By the 870s, Alfred was King, and Wessex was the only Saxon kingdom yet to be conquered by the Danes. Dorset would soon feel their wrath. Under their leader, Guthrum, part of the Danish host or ‘Great Army’ overran the royal burh of Wareham, forcing Alfred to lay siege to their camp. Having extracted an oath from Guthrum to cease hostilities, including an exchange of hostages, he allowed the Danes to march away. Such clemency proved unwise as the Danes promptly murdered their hostages and ravaged the kingdom until a provident storm scattered their fleet, forcing them to sue for peace. Alfred’s trusting nature proved his undoing, for in 878, in the depths of winter, Guthrum broke another treaty and his army overran Wessex, forcing the fugitive Saxon king into hiding.
When Alfred re-emerged in the spring, he rallied his militia at ‘Egbert’s Stone’ near Bourton in North Dorset, a standing stone reputedly placed by his grandfather, King Egbert, to mark the boundaries of Dorset, Somerset and Wiltshire. After defeating the Danes, Alfred realized that Wessex needed ships to defend her coasts against the dreaded longboats, and embarked on a ship-building programme. According to legend Alfred’s new warships trapped a Danish fleet that had sailed upriver to Wareham. The Danes were defeated near Arne and driven out to sea, where bad weather wrecked over a hundred of their ships near Studland, just off the Isle of Purbeck.
After Alfred’s death, the history of the Wessex monarchy in Dorset takes a darker turn. His immediate successors succeeded in holding Wessex against the Danes, but their glory ended with the brutal assassination of the boy-king Edward. Edward’s murder in 978 was the final act in a power struggle between the king and his stepmother, Queen Aelfthrith, who wished her own son Ethelred to succeed to the throne. To that end, she invited Edward to the royal palace at Corfe. Weary from hunting all day, the young king returned alone to the palace as dusk fell, where he was greeted at the gates by his smiling stepmother. At a signal from Aelfthrith, her servants dragged him from his horse and knifed him to death. She ordered his body to be buried in Wareham Priory. A heavenly light was later said to shine over his tomb, and many miracles to have occurred there. The people looked on the murdered youth as a saint and remembered him as Edward the Martyr.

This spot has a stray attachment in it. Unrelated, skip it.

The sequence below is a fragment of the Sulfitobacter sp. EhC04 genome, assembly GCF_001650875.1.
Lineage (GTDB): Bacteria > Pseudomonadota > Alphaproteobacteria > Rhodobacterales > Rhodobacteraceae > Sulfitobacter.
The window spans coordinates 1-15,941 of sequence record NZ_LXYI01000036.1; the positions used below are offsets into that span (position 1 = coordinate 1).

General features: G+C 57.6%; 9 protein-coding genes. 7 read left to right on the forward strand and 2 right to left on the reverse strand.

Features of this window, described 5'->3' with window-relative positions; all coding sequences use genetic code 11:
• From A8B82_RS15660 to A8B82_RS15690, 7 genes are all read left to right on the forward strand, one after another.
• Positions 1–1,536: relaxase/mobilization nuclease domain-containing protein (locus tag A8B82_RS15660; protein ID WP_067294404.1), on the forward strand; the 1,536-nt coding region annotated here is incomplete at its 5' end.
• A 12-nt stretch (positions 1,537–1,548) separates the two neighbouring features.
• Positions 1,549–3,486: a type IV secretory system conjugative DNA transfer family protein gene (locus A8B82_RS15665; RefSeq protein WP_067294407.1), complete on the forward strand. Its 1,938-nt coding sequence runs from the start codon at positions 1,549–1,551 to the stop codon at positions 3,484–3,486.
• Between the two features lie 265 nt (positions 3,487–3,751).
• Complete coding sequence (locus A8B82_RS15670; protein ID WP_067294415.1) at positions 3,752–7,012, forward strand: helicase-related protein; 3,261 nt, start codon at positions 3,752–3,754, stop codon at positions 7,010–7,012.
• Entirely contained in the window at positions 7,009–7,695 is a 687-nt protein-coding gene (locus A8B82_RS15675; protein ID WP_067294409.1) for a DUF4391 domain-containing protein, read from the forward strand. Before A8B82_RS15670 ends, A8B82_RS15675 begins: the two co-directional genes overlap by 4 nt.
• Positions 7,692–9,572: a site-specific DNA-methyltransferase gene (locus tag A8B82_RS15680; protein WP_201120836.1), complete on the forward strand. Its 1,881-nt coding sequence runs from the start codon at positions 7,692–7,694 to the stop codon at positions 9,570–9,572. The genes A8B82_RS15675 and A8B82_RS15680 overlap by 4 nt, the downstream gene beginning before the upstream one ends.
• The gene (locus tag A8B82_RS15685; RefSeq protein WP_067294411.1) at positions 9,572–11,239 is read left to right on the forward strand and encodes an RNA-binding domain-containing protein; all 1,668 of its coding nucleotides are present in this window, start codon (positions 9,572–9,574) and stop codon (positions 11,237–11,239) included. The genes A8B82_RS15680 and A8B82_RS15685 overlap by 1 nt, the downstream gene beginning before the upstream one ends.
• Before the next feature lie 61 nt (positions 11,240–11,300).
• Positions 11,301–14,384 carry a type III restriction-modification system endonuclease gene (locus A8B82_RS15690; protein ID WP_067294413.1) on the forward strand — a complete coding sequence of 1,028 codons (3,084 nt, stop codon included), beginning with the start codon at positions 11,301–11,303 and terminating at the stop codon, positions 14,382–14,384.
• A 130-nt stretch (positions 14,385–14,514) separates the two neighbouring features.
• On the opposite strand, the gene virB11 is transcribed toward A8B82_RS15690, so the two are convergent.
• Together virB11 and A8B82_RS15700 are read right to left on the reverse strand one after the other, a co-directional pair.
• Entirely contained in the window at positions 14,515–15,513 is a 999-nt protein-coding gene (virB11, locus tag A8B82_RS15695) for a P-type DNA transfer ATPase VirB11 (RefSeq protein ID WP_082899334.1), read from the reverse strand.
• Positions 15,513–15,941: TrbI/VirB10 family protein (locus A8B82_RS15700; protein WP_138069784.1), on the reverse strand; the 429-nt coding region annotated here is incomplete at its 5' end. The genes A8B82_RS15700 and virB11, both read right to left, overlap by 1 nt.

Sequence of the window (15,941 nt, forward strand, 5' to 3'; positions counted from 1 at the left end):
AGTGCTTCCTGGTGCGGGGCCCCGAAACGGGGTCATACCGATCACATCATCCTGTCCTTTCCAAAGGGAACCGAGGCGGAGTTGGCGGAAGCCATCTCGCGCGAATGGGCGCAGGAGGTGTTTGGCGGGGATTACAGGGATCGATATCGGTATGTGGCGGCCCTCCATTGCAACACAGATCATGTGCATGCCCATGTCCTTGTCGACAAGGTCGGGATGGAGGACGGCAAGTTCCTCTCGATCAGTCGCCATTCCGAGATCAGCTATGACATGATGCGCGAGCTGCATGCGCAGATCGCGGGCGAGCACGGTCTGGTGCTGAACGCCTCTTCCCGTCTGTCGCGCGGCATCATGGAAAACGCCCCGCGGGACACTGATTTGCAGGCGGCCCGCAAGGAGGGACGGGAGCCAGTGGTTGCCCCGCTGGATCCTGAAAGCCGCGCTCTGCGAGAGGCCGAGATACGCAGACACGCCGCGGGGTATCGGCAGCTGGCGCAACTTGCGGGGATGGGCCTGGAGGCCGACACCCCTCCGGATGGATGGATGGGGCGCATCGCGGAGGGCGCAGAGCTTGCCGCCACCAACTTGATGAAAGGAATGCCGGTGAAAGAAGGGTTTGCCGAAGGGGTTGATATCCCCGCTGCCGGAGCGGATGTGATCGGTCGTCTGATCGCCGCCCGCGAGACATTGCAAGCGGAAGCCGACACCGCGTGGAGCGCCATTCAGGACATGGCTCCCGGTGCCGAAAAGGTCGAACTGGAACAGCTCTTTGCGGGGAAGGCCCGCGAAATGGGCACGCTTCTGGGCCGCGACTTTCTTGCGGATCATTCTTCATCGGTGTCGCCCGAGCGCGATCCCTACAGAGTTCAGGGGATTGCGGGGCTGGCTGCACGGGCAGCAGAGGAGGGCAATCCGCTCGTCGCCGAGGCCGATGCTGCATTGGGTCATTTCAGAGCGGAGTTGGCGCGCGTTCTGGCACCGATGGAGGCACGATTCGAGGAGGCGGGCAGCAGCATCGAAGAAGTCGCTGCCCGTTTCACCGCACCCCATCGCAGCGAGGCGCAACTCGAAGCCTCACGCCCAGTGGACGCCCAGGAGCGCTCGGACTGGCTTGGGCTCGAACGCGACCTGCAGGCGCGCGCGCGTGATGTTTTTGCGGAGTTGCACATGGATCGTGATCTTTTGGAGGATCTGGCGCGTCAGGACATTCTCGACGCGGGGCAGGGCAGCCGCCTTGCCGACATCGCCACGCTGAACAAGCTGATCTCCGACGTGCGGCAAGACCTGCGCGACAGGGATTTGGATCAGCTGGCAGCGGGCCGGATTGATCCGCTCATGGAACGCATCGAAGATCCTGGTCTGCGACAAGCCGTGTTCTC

Aelfthrith’s son Ethelred, nicknamed ‘the Unready’, was duly proclaimed king, but his reign was a disaster. Incapable of defending his kingdom against the Danes, he finally resorted to ordering all Danish men living in England to be murdered on St Brice’s Day (13 November). Grim proof of this early example of genocide was discovered in 2009 by workmen digging a new road on Ridgeway Hill in Dorset. They uncovered a mass grave containing 54 skeletons, all decapitated and buried alongside their heads. Archeologists dated the remains to Ethelred’s reign, and Dr Britt Baillie of Cambridge University suggested that they were part of a cadre of young, elite Viking warriors known as ‘Jomsvikings’. A chronicle commissioned by Ethelred’s second wife, Queen Emma, mentions the presence of the Jomsvikings in England at this time, and Dr Baillie contends that they were most likely ambushed and methodically butchered by local Anglo-Saxon villagers.
The massacre did Ethelred little good, for it merely enraged the Danes and led to them conquering the whole of his kingdom and driving him into exile. He returned, to reign for two more years before his death in 1016, and was buried at Wimborne. His hard-nosed son, Edmund Ironside, put up a more spirited fight, but died in mysterious circumstances in 1018. Edmund’s rival, the Danish prince Cnut, thus became the first Danish King of England, and ruled in peace for almost twenty years. Having ravaged Dorset as a Viking in his youth, he died peacefully at Shaftesbury Abbey in 1036.
Saxon (and Danish) England came to an abrupt end at Hastings in 1066, where the last Saxon king, Harold Godwinsson, died fighting under the banner of a golden lion, an icon long associated with Dorset as part of the wider kingdom of Wessex: the gold and the lion motif has since been incorporated into the Dorset County Council’s flag. With the death of Harold, England was condemned to the ‘cold heart and bloody hand’ of William the Conqueror, and the imposition of a foreign regime that would change the country forever. Dorset was to play an equally important role in the careers of the Norman kings and beyond, but that’s another story.